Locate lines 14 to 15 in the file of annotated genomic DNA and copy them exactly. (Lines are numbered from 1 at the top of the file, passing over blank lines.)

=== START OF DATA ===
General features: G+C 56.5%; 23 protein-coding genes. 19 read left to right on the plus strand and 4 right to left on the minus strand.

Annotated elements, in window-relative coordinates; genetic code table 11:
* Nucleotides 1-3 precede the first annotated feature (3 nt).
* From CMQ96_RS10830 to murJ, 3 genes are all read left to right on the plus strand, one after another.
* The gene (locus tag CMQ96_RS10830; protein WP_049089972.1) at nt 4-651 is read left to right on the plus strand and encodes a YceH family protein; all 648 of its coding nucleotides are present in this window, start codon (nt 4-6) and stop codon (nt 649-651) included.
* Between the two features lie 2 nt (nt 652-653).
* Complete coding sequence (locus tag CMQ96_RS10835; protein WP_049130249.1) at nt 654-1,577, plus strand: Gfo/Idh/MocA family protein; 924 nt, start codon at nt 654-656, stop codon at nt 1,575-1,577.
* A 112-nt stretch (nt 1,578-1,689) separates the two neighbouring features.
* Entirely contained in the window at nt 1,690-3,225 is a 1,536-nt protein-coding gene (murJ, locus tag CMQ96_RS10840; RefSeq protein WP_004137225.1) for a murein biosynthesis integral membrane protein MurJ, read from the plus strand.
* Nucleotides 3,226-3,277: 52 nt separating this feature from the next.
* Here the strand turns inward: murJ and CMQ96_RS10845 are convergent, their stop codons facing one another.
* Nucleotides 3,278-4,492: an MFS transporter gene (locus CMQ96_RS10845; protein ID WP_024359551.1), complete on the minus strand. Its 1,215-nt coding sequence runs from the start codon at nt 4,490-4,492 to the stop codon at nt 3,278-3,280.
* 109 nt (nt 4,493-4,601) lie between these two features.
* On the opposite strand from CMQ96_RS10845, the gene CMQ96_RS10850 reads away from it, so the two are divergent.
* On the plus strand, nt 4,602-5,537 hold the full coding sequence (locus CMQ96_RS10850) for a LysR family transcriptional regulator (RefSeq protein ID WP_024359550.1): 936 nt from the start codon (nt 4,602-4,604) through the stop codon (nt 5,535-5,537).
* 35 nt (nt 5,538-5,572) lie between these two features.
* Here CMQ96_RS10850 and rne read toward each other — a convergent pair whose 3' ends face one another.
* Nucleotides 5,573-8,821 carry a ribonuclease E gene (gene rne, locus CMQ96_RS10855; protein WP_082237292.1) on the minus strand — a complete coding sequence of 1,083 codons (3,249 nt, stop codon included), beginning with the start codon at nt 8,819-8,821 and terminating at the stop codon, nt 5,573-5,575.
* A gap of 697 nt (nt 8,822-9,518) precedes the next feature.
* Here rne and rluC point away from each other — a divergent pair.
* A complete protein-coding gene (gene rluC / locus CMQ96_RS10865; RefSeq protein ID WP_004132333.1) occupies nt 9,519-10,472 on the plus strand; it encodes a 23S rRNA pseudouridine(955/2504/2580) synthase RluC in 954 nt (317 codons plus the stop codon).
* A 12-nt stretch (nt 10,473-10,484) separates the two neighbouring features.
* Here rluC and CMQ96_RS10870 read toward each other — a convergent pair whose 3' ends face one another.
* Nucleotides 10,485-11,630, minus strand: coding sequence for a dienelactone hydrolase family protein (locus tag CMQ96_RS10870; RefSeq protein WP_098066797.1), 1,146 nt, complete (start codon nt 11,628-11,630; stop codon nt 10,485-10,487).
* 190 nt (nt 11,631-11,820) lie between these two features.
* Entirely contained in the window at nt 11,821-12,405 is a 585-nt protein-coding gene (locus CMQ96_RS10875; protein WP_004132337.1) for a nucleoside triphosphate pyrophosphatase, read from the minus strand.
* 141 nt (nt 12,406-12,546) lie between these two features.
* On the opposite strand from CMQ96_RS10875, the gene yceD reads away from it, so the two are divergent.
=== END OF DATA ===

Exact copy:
* On the opposite strand from CMQ96_RS10845, the gene CMQ96_RS10850 reads away from it, so the two are divergent.
* On the plus strand, nt 4,602-5,537 hold the full coding sequence (locus CMQ96_RS10850) for a LysR family transcriptional regulator (RefSeq protein ID WP_024359550.1): 936 nt from the start codon (nt 4,602-4,604) through the stop codon (nt 5,535-5,537).